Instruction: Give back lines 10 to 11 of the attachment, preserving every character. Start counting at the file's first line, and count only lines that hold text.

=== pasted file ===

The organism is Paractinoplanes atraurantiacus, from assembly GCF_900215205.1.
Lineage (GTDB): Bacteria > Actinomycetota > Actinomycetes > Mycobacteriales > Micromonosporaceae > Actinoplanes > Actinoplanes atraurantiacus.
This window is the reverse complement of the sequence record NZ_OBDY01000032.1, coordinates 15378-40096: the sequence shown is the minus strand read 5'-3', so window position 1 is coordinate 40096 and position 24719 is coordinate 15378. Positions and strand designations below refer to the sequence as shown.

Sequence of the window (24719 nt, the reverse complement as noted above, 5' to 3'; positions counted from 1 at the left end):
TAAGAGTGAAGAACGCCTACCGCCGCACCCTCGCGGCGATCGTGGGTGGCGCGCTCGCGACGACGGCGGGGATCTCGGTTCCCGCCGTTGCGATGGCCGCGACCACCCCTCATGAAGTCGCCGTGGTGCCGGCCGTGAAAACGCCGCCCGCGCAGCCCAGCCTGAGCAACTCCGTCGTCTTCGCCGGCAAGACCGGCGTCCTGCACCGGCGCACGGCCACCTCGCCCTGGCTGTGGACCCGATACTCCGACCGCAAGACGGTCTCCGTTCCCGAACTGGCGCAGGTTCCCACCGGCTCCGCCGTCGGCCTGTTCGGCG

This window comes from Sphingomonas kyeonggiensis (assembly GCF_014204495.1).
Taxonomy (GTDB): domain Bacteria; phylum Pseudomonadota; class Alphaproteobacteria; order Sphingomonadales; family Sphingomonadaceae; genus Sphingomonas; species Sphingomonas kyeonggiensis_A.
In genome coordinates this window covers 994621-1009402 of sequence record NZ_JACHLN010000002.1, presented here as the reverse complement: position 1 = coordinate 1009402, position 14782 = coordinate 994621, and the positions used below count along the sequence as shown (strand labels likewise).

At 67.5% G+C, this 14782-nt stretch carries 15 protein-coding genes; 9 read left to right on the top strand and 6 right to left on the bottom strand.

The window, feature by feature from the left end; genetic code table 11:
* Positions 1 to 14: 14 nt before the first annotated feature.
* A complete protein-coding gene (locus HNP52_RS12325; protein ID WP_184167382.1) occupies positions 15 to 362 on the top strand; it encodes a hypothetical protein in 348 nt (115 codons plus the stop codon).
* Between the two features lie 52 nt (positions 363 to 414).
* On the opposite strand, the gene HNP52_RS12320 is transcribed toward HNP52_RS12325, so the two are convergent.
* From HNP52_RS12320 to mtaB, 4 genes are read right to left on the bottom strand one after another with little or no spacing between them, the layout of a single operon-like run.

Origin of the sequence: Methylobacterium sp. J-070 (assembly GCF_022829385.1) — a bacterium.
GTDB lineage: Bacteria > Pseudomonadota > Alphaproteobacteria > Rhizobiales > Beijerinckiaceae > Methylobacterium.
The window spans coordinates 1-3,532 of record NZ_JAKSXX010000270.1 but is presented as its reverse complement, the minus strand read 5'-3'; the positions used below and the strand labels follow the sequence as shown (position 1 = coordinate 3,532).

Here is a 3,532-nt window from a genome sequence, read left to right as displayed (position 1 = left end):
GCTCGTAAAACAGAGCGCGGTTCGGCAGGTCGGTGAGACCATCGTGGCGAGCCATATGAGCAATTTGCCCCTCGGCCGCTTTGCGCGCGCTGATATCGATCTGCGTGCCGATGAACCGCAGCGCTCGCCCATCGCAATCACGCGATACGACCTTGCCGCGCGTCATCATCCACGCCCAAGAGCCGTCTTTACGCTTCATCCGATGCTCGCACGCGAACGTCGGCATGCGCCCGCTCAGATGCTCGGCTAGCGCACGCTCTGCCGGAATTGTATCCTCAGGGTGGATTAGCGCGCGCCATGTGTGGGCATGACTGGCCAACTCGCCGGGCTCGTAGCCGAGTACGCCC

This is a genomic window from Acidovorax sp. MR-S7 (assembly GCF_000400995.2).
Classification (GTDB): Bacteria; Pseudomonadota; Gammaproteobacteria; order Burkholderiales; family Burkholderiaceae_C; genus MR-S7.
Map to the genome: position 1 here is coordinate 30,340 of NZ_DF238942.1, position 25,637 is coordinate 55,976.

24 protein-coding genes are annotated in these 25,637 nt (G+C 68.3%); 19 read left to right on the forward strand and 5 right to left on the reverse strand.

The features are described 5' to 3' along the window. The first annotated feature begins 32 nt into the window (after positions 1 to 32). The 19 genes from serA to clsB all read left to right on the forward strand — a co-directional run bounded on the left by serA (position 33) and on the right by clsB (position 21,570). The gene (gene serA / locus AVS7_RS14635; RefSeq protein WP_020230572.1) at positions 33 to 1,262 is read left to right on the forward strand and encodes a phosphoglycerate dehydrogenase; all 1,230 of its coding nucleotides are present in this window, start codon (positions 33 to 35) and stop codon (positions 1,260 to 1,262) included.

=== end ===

The window, feature by feature from the left end; genetic code table 11:
* Positions 1 to 14: 14 nt before the first annotated feature.